Yes, yes, the voice of God speaks life to baptized sinners. Although the monitors you be hooked up to, speak of death, God's Word speaks louder. Although your aches and pains, your hair color and hairline speak of death, God speaks in your Baptism of you being born again, of you being a new creation that cannot die. Although mortality rates and actuarial tables speak of how long each of us have to live, God doesn't listen to them. Nor does He listen to genetic science or family history. God listens to His Son who says in your Baptism, "I have called them by name they are mine. Joined to me in Baptism, they can no more die than I can."
In a world preaching death to us, the voice of God speaks of life and that everlasting. In a world that preaches hopelessness, the voice of God speaks of hope. God's people have never been at the mercy of political or religious leaders. They have never been at the mercy of moral decadence and decay. They have always been at the mercy of God who speaks of hope. When John spoke to the world ruled by wicked Tiberus, cruel Pilate, decadent Herod, and faithless Annas and Caiaphas, he didn't say they could be hopeful because Tiberus, Pilate, Herod, Annas, and Caiahpas might change. No John's message to them and mine to you is that you can hope in God. Yes, though the world is wicked and though your sins would dash your hopes, you can hope because God really reigns over the world and God deals with you in the forgiveness His Son has won.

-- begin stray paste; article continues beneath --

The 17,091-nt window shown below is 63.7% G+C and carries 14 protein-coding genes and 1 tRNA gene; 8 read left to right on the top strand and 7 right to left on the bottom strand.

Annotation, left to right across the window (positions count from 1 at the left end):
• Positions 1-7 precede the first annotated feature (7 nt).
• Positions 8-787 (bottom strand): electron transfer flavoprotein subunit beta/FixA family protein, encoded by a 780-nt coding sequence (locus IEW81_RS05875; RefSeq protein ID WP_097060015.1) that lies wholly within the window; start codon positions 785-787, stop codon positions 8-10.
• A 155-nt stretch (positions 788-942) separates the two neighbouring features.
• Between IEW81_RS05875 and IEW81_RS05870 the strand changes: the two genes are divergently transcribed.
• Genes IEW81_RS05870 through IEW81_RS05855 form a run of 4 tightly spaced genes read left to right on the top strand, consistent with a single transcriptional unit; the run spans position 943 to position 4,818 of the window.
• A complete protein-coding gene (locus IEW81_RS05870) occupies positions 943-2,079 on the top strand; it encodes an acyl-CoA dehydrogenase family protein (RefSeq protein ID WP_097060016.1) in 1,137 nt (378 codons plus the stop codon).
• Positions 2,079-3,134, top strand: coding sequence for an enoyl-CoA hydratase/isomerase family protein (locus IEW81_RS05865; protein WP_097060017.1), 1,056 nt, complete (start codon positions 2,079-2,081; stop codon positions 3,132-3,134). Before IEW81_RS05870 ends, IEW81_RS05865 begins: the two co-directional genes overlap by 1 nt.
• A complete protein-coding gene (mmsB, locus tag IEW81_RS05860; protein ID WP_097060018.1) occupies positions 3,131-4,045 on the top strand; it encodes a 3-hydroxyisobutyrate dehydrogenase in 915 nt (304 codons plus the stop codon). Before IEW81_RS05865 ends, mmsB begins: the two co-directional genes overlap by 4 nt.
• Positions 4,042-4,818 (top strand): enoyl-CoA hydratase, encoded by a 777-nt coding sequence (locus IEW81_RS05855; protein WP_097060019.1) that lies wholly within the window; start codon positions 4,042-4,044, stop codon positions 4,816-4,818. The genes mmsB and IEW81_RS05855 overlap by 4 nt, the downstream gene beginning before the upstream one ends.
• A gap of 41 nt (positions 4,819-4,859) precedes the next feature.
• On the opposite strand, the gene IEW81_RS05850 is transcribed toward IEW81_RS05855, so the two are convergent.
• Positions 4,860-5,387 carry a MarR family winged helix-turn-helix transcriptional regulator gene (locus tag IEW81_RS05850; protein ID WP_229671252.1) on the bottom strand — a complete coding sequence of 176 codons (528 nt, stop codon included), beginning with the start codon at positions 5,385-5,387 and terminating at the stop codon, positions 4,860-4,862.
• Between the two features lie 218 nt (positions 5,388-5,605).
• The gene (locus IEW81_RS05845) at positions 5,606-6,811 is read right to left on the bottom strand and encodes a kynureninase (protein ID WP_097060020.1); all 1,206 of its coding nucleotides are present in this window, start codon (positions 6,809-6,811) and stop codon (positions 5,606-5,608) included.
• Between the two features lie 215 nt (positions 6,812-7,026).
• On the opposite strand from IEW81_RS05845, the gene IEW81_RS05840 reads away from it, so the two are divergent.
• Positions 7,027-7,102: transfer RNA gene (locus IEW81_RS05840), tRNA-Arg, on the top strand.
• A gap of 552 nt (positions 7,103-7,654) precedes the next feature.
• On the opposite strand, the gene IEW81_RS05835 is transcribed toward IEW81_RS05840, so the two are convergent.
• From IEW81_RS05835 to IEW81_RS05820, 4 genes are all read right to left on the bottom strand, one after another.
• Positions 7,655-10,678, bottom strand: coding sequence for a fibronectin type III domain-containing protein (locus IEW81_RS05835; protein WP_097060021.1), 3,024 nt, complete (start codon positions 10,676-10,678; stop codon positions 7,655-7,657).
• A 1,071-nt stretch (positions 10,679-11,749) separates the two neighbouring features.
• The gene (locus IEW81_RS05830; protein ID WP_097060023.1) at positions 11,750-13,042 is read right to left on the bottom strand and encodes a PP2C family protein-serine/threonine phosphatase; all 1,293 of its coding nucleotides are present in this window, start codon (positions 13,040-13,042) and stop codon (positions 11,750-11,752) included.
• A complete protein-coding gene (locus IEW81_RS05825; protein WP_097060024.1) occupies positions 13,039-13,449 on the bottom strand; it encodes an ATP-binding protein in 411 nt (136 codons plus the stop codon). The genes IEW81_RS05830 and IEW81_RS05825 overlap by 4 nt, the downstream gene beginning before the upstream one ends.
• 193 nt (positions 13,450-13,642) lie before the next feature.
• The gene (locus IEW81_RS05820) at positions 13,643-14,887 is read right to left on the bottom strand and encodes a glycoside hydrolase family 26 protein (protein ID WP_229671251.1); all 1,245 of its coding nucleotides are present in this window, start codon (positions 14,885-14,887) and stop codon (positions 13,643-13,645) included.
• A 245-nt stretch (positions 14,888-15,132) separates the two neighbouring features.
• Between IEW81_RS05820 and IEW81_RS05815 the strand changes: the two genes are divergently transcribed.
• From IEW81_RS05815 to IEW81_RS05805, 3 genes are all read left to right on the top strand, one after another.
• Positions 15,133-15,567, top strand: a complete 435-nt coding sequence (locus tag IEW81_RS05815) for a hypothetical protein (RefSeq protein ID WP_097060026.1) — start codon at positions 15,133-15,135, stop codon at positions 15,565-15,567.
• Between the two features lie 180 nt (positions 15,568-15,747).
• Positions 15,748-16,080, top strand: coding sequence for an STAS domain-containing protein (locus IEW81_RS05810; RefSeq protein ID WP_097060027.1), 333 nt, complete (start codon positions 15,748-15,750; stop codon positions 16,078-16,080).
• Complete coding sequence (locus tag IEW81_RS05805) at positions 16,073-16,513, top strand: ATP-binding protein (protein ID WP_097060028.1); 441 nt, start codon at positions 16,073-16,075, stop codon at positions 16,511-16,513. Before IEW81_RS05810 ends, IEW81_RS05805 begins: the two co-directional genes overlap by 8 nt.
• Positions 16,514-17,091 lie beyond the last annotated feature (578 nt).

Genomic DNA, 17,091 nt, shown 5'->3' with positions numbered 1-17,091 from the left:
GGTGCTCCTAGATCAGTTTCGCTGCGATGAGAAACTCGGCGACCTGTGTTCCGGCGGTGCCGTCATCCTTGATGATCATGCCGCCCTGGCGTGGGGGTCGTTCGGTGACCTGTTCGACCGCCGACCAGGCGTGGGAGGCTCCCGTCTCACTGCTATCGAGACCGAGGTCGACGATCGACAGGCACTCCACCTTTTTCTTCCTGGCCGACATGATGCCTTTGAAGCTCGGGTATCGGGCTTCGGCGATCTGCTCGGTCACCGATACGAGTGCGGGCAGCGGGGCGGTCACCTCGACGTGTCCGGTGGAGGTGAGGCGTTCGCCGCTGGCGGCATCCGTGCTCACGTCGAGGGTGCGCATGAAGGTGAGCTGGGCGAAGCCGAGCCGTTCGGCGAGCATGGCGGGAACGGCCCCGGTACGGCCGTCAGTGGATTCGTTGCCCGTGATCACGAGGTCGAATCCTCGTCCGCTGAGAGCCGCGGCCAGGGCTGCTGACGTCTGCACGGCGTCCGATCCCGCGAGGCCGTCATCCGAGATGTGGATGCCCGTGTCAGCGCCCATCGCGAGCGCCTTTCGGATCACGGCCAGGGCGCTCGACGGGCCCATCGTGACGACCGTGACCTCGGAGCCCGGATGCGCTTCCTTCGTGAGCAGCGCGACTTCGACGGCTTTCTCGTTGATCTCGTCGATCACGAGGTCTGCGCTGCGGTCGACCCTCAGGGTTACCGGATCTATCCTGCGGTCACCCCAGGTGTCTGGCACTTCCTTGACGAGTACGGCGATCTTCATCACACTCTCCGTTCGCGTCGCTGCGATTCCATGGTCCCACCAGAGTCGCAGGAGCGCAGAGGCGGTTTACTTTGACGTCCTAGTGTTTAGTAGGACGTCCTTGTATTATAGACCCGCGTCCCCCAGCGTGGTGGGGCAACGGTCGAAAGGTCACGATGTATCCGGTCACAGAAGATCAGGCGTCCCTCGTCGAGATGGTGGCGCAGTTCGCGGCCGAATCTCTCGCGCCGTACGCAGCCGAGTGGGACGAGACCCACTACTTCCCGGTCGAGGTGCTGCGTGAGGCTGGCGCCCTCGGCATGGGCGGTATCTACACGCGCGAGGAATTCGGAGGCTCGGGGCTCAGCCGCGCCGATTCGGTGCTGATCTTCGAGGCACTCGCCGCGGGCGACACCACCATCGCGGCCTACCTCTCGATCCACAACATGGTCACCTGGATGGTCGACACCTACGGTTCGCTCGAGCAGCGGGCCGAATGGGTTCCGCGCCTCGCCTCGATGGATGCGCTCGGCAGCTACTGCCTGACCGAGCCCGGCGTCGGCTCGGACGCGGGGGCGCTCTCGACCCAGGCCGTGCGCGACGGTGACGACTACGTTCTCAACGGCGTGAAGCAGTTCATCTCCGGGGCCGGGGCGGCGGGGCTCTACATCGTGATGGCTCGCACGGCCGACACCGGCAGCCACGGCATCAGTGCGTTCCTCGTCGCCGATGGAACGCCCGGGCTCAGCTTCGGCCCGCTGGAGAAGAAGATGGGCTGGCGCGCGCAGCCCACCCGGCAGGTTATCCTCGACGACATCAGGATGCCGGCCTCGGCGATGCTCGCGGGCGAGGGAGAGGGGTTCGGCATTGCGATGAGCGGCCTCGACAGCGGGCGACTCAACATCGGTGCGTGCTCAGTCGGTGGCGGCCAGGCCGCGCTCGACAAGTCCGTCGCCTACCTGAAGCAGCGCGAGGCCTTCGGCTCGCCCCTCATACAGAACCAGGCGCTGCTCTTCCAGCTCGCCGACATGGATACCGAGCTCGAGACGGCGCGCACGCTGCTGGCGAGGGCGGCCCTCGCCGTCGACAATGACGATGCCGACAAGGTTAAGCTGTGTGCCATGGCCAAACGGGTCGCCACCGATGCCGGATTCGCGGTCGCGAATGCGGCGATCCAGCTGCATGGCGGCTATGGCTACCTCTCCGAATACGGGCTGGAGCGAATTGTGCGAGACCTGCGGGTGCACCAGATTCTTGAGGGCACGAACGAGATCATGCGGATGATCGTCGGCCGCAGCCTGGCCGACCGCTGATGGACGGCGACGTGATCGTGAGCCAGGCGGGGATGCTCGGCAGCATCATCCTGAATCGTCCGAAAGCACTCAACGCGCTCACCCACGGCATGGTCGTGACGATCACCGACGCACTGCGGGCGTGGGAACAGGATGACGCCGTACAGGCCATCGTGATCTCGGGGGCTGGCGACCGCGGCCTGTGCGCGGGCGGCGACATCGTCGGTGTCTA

What can one voice really do? Nothing if it speaks of politics, moral improvement, or religious zeal. But if that voice speaks of God in Christ and what He has done and will do, the sky is the limit. Actually heaven is. Amen.
Rev. Paul R. Harris
Trinity Lutheran Church, Austin, Texas
Advent II (12-10-00) Luke 3: 1-6